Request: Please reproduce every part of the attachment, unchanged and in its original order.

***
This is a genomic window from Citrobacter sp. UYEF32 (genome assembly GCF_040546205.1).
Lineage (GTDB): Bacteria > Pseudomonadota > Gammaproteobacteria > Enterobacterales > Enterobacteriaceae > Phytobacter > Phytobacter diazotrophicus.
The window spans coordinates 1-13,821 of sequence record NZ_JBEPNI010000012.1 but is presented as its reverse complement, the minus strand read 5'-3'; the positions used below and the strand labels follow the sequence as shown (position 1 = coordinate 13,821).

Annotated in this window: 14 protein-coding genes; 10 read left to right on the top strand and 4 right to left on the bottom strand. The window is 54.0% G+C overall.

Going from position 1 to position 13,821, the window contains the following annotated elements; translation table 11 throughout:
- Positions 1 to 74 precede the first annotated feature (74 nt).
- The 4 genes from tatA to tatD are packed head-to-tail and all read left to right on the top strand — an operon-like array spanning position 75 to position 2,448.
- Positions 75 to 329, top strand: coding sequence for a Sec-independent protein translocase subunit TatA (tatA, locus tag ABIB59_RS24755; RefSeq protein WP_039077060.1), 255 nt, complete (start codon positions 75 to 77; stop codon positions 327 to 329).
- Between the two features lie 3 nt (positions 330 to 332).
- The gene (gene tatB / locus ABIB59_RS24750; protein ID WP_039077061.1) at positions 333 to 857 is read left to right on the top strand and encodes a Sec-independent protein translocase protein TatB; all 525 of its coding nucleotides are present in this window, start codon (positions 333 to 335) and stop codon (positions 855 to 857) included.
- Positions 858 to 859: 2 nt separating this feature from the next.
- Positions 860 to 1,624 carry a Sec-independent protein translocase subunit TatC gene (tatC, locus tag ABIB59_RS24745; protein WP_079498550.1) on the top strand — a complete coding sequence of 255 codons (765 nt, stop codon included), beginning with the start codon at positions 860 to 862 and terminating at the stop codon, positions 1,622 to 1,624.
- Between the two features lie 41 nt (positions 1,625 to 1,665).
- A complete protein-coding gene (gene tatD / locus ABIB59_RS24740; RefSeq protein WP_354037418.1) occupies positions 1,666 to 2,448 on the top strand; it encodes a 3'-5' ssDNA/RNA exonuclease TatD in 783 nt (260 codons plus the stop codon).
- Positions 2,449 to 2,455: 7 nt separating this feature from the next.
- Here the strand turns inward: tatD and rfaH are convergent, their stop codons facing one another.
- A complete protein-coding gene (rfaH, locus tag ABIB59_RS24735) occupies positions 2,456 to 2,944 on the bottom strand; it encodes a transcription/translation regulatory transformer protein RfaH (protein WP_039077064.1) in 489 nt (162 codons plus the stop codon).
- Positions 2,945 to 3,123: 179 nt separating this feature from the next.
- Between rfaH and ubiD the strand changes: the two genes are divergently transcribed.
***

This is a genomic window from Citrobacter sp. UYEF32 (genome assembly GCF_040546205.1).
Lineage (GTDB): Bacteria > Pseudomonadota > Gammaproteobacteria > Enterobacterales > Enterobacteriaceae > Phytobacter > Phytobacter diazotrophicus.
The window spans coordinates 1-13,821 of sequence record NZ_JBEPNI010000012.1 but is presented as its reverse complement, the minus strand read 5'-3'; the positions used below and the strand labels follow the sequence as shown (position 1 = coordinate 13,821).

Annotated in this window: 14 protein-coding genes; 10 read left to right on the top strand and 4 right to left on the bottom strand. The window is 54.0% G+C overall.

Going from position 1 to position 13,821, the window contains the following annotated elements; translation table 11 throughout:
- Positions 1 to 74 precede the first annotated feature (74 nt).
- The 4 genes from tatA to tatD are packed head-to-tail and all read left to right on the top strand — an operon-like array spanning position 75 to position 2,448.
- Positions 75 to 329, top strand: coding sequence for a Sec-independent protein translocase subunit TatA (tatA, locus tag ABIB59_RS24755; RefSeq protein WP_039077060.1), 255 nt, complete (start codon positions 75 to 77; stop codon positions 327 to 329).
- Between the two features lie 3 nt (positions 330 to 332).
- The gene (gene tatB / locus ABIB59_RS24750; protein ID WP_039077061.1) at positions 333 to 857 is read left to right on the top strand and encodes a Sec-independent protein translocase protein TatB; all 525 of its coding nucleotides are present in this window, start codon (positions 333 to 335) and stop codon (positions 855 to 857) included.
- Positions 858 to 859: 2 nt separating this feature from the next.
- Positions 860 to 1,624 carry a Sec-independent protein translocase subunit TatC gene (tatC, locus tag ABIB59_RS24745; protein WP_079498550.1) on the top strand — a complete coding sequence of 255 codons (765 nt, stop codon included), beginning with the start codon at positions 860 to 862 and terminating at the stop codon, positions 1,622 to 1,624.
- Between the two features lie 41 nt (positions 1,625 to 1,665).
- A complete protein-coding gene (gene tatD / locus ABIB59_RS24740; RefSeq protein WP_354037418.1) occupies positions 1,666 to 2,448 on the top strand; it encodes a 3'-5' ssDNA/RNA exonuclease TatD in 783 nt (260 codons plus the stop codon).
- Positions 2,449 to 2,455: 7 nt separating this feature from the next.
- Here the strand turns inward: tatD and rfaH are convergent, their stop codons facing one another.
- A complete protein-coding gene (rfaH, locus tag ABIB59_RS24735) occupies positions 2,456 to 2,944 on the bottom strand; it encodes a transcription/translation regulatory transformer protein RfaH (protein WP_039077064.1) in 489 nt (162 codons plus the stop codon).
- Positions 2,945 to 3,123: 179 nt separating this feature from the next.
- Between rfaH and ubiD the strand changes: the two genes are divergently transcribed.